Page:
I will conclude my review of Klein and Clark’s classical liberal theoretical framework (see their 2010 paper on “Direct and Overall Liberty“) by making the following three closely-related observations:
- Point #1: Ronald Coase’s key insight about the reciprocal nature of harms (see, e.g., image below) applies to all governmental actions. (All laws, rules, and regulations, for example, involve direct coercion or restrictions of liberty.)
- Point #2: Because harms are reciprocal, it does not really matter what the “overall” effect (net positive or net negative) a governmental action has on our liberty. Why not? Because regardless whether the amount of overall liberty is positive (+) or negative (–) on balance, one group of actors or set of interests will always be harmed by the governmental action.
- Point #3: Therefore, the question we should be asking is not whether the overall amount of liberty produced by a government action is + or –. Either way, someone or some group is always going to be harmed by that action. Instead, we should be asking: what is the optimal amount of harm?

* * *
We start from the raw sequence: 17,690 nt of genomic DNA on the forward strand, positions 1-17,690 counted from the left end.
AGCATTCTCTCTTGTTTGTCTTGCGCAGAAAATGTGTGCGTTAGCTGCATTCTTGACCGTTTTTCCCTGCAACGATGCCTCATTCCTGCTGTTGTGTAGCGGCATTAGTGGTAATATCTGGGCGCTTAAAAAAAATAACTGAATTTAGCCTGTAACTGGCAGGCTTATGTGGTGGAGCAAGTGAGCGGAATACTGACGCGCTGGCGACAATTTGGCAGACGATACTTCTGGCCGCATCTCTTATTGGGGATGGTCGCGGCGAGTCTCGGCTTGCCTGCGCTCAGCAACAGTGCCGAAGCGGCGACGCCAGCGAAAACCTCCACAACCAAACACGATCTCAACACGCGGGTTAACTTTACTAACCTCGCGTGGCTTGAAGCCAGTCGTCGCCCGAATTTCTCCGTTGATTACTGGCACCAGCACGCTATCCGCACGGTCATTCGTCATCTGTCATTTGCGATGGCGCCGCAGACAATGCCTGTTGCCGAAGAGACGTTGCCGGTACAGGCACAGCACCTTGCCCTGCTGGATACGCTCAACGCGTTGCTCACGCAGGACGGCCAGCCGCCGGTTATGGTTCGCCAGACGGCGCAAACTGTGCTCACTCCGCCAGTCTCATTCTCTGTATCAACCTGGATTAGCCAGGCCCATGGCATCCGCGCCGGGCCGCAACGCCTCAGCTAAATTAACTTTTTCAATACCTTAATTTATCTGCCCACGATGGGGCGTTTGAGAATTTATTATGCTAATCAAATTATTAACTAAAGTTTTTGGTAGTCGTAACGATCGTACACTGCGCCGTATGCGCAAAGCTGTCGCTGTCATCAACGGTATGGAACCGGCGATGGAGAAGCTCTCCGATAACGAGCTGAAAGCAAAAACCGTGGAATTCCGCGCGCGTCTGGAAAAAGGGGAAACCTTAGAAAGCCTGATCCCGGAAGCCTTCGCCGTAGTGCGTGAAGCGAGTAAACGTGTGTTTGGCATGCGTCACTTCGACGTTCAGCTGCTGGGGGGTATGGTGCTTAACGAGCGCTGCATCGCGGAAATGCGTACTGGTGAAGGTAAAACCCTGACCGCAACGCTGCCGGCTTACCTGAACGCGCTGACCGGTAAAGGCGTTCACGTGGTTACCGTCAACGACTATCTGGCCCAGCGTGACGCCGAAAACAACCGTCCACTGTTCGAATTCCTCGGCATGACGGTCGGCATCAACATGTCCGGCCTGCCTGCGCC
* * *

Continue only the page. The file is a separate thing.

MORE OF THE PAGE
To conclude, allow me to illustrate these theoretical points with a concrete example: copyrights. In brief, the purpose of copyright law is to reward content creators by protecting their original works of authorship, and this legal protection begins as soon as the author or creator fixes his work in a tangible form of expression. To protect this property right, copyright law also imposes legal liability on would-be copiers or unauthorized users of copyrighted materials. As a such, one could argue that copyright law promotes the liberty interests of copyright creators at the expense of the liberty of copyright copiers.
But that is not the whole story. In practice, copyright law is not just about protecting the property and liberty interests of copyright creators. It is also about finding the optimal amount of copyright infringement! Under the fair use doctrine, for example, copiers are allowed to “steal” under certain circumstances. Broadly speaking, fair use is about balancing the interests of both creators and copiers, but if we define fair use too broadly, making it easy for copiers to “steal” too much intellectual property, content creators will be harmed. But at the same time, if we define fair use too narrowly, then it is the copiers who are going to be harmed! This is Coase’s key insight about the reciprocal nature of harms.
As a result, the right question to ask about copyright law is not, “What is our overall level of liberty with or without copyright law?” That question is impossible to answer. The question we should be asking instead is: “What is the optimal level of harm?” Once our analysis of copyrights is formulated this way–in terms of reciprocal harms–the problem of coercive laws becomes soluble: We should choose that level of fair use that minimizes the overall level of harm.